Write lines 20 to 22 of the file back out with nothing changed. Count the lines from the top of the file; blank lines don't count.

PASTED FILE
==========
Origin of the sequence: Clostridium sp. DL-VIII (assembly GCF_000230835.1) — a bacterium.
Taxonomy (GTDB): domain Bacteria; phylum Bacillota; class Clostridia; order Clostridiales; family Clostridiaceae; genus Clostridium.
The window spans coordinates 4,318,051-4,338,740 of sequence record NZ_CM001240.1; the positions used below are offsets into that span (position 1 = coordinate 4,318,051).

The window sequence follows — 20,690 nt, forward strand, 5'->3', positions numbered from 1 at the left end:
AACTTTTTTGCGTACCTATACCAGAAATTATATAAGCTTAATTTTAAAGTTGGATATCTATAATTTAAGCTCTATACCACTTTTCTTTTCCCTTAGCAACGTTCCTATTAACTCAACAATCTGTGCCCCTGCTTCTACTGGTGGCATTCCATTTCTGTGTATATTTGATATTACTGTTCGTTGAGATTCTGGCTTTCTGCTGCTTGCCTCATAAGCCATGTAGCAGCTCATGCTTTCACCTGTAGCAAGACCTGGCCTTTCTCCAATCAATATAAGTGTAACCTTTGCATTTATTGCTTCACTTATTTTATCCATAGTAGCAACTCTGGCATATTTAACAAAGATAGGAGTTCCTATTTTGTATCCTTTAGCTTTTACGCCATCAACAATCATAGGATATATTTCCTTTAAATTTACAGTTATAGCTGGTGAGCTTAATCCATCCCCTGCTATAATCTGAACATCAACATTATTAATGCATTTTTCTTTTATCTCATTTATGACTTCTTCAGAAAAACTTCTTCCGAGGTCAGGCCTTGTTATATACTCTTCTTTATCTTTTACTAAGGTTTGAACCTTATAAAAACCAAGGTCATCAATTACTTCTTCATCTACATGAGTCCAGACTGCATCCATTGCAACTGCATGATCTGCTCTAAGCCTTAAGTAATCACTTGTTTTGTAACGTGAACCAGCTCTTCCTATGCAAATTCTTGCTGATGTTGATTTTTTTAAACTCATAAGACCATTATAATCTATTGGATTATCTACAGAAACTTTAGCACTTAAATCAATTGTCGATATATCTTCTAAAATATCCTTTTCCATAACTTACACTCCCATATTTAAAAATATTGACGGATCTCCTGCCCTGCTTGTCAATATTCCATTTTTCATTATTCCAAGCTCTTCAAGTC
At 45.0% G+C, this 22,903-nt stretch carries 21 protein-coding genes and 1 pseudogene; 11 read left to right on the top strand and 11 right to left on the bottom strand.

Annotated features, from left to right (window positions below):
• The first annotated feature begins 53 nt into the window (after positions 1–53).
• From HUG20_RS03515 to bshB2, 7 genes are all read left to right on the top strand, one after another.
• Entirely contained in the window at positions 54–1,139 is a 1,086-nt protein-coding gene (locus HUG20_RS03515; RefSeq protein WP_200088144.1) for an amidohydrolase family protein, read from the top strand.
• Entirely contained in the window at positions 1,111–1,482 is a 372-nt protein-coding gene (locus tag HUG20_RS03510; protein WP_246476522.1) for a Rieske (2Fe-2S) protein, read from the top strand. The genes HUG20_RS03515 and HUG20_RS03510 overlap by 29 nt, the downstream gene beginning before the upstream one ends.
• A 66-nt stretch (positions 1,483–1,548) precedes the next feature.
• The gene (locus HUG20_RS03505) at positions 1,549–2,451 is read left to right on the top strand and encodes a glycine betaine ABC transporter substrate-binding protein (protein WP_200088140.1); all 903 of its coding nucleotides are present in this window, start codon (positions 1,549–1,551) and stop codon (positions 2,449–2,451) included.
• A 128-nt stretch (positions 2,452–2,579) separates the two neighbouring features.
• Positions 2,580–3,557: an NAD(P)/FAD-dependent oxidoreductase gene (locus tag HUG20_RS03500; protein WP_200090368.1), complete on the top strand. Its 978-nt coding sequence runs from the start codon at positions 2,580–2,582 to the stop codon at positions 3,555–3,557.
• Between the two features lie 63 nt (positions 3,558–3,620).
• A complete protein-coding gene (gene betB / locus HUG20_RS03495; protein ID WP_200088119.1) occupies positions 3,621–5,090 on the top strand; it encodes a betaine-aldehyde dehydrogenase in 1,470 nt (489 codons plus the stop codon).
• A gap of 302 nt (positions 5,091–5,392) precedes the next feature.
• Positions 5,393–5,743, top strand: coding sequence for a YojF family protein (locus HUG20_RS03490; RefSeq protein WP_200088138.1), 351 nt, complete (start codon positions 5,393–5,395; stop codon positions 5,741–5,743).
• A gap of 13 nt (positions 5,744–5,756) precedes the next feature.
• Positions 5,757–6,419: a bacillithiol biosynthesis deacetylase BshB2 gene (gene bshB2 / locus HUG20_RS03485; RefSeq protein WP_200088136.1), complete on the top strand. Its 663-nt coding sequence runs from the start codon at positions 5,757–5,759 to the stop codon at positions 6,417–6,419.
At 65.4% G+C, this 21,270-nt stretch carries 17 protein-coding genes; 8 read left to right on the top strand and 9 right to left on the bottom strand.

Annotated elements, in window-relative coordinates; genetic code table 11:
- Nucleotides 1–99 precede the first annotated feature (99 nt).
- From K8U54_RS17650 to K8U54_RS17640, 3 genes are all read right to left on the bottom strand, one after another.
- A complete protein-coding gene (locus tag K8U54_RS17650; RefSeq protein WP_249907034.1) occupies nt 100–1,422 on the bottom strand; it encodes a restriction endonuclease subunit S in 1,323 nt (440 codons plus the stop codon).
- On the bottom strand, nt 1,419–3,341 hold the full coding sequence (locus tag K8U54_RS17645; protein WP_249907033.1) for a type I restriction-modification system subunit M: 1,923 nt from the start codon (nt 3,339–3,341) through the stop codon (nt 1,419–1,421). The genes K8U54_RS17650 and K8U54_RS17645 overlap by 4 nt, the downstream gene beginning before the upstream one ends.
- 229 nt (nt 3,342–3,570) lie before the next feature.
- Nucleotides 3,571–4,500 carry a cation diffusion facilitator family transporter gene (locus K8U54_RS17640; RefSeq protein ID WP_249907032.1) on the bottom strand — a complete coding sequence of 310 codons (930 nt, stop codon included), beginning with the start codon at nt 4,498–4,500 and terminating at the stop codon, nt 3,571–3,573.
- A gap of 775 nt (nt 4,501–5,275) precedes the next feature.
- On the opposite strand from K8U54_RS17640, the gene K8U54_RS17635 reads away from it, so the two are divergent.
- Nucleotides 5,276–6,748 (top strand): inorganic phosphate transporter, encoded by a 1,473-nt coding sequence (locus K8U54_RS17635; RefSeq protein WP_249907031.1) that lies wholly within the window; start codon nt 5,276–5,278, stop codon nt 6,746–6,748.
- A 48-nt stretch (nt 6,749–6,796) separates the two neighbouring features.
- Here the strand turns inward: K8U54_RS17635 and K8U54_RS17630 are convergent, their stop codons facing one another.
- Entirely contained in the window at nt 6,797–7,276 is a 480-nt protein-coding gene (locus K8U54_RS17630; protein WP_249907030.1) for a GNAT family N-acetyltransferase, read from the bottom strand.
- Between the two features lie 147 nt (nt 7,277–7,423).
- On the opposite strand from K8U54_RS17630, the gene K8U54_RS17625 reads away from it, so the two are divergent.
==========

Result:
• A gap of 13 nt (positions 5,744–5,756) precedes the next feature.
• Positions 5,757–6,419: a bacillithiol biosynthesis deacetylase BshB2 gene (gene bshB2 / locus HUG20_RS03485; RefSeq protein WP_200088136.1), complete on the top strand. Its 663-nt coding sequence runs from the start codon at positions 5,757–5,759 to the stop codon at positions 6,417–6,419.
At 65.4% G+C, this 21,270-nt stretch carries 17 protein-coding genes; 8 read left to right on the top strand and 9 right to left on the bottom strand.